B's simultaneity line doesn't match up with A's, the message will reach A before A sent the original. The same would happen if B sent A a message, then A sent it back. Thus, causality is a casualty.

Note: this example works for any FTL communication, not just instantaneous. Since the speed of light is the same in both reference frames, any message moving equal or slower will undoubtedly arrive in the future, which was probably it's intended destination.

Please correct me if I'm wrong.
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Re: FTL-com without breaking *too* many laws of physics

Postby idobox » Thu May 06, 2010 6:42 pm UTC

About the wormhole idea, you don't exactly need a wormhole. You need a process that causally links two places of the universe, able to transmit information, but matter and energy are not needed.
Some bullshit like
"-a kleinmann-schass pair is causally connected over large distances, and any any change in the metaspin of one of the clusters is instantaneously repercuted on the other.
-but that should a lot of time paradoxes, doctor
-mwaha, no! young student, because the distance between the two clusters is actually null
-oh! and why can't we use this link to transmit extensive quantum data and teleport?
-are you nuts? it takes at least 5µs to change the metaspin, and a single pair needs a megafuck watt to maintain."

You might want to change the style a little bit, but I think two german sounding names with a hyphen make a very sciency name.
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Re: FTL-com without breaking *too* many laws of physics

Postby Technical Ben » Thu May 06, 2010 9:01 pm UTC

As mentioned by Jmorgan3 in another thread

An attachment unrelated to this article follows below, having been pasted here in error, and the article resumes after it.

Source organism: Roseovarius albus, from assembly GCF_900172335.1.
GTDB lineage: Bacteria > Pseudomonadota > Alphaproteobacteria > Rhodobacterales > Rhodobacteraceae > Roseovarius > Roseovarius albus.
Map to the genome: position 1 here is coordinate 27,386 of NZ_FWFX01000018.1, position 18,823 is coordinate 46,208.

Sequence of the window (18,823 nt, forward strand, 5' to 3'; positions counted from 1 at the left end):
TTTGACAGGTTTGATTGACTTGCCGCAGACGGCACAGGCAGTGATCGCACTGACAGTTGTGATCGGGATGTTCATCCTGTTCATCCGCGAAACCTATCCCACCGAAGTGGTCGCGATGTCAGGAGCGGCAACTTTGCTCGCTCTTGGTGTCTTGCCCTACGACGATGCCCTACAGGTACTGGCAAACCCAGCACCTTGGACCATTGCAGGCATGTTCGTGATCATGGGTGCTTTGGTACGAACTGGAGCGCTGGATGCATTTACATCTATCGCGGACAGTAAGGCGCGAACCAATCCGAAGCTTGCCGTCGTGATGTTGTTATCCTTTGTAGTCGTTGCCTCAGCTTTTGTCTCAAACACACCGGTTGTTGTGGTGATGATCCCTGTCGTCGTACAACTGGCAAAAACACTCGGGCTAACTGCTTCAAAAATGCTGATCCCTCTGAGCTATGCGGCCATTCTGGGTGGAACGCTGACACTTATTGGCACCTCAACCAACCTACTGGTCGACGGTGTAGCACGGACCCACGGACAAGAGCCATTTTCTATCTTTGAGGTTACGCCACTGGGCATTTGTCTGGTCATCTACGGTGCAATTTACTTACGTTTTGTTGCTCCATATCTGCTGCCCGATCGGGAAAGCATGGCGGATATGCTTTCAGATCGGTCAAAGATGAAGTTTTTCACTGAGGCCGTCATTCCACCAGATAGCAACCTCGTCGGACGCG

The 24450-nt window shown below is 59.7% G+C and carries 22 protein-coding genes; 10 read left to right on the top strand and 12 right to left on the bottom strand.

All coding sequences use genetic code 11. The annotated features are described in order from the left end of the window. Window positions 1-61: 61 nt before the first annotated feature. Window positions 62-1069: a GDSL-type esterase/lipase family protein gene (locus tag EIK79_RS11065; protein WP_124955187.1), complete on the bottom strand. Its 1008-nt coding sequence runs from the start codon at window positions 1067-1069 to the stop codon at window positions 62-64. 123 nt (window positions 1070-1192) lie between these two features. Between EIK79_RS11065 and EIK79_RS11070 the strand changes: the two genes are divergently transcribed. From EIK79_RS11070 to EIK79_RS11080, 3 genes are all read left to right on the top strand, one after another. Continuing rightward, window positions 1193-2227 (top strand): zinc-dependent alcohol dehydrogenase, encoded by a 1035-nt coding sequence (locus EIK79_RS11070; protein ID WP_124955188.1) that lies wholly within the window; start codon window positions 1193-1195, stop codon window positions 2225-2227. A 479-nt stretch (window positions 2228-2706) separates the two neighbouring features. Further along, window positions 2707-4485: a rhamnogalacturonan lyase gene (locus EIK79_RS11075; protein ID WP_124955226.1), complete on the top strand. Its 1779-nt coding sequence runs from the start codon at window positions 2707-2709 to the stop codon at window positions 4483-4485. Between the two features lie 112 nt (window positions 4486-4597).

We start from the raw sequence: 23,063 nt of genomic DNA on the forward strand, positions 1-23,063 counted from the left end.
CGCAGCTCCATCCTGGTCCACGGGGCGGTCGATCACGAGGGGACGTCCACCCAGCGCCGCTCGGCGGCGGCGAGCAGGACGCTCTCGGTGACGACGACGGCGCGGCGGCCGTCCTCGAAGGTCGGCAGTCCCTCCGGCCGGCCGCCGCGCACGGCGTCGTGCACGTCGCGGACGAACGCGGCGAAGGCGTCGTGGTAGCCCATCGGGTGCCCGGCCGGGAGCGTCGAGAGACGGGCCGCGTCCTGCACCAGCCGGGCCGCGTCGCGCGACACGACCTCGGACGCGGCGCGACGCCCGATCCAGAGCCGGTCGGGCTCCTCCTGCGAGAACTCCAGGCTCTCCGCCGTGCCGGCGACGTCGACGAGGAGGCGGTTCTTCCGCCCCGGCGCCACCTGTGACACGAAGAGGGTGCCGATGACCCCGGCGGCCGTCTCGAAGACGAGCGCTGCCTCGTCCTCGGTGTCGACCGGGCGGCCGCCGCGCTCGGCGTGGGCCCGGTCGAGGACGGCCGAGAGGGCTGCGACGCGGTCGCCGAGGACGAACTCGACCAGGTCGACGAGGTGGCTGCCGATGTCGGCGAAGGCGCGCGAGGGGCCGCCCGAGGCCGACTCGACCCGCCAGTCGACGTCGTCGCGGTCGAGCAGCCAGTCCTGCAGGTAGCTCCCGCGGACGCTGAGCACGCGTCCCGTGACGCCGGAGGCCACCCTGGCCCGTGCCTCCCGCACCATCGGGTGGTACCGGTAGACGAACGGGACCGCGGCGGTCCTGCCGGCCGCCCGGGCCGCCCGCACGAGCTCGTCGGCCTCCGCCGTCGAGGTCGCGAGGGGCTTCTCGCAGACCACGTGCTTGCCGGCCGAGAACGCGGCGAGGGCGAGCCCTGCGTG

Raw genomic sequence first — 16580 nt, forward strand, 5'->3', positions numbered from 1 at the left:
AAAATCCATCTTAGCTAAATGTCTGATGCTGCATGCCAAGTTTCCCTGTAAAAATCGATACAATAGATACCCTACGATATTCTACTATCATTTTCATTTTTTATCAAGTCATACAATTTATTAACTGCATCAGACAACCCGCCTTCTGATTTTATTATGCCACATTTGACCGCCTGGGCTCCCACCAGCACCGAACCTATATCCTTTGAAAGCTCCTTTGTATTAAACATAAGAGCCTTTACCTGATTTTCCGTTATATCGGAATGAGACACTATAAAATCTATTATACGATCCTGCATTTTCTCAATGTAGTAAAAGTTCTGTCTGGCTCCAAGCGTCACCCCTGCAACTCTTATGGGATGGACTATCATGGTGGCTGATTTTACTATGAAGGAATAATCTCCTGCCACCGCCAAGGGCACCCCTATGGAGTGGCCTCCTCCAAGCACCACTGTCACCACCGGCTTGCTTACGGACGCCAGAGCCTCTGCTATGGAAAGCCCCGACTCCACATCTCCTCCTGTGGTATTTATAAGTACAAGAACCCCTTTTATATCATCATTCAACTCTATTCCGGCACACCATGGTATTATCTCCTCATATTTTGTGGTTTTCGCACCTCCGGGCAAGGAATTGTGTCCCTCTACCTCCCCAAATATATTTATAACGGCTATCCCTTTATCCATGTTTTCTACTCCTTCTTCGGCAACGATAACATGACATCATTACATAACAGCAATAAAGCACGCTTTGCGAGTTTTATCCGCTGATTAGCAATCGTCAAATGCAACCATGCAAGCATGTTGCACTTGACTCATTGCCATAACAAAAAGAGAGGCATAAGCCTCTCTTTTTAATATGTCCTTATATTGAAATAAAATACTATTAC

Sound waves are isentropic: changes in pressure happen in a gradual, reversible manner. They travel at the speed of sound. Shock waves are not isentropic: changes in pressure happen suddenly and irreversibly. They travel faster than the speed of sound. Stronger shock waves (higher pressure ratios across the shock) travel faster than weaker ones. Visible shock waves can be caused by water condensation or by diffraction.


So if a shockwave travels faster than sound... could we make a photon shock wave travel faster than light? In a Sci-fi way, or a theoretically possible way? (I'm guessing no for the possibility, but it might sound good for sci-fi)
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Re: FTL-com without breaking *too* many laws of physics

Postby Sizik » Thu May 06, 2010 9:36 pm UTC

Technical Ben wrote:As mentioned by Jmorgan3 in another thread
Sound waves are isentropic: changes in pressure happen in a gradual, reversible manner. They travel at the speed of sound. Shock waves are not isentropic: changes in pressure happen suddenly and irreversibly. They travel faster than the speed of sound. Stronger shock waves (higher pressure ratios across the shock) travel faster than weaker ones. Visible shock waves can be caused by water condensation or by diffraction.


So if a shockwave travels faster than sound... could we make a photon shock wave travel faster than light? In a Sci-fi way, or a theoretically possible way? (I'm guessing no for the possibility, but it might sound good for sci-fi)


That's what causes Cherenkov radiation.
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Re: FTL-com without breaking *too* many laws of physics

Postby Technical Ben » Fri May 07, 2010 3:34 pm UTC

Cool, cool. I remember reading that page a while back. The wave is moving faster than light (in a substance). That's still cheating compared to the original question. We can travel faster than light [in a dense substance]. But not faster than light in a vacuum. :P
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Re: FTL-com without breaking *too* many laws of physics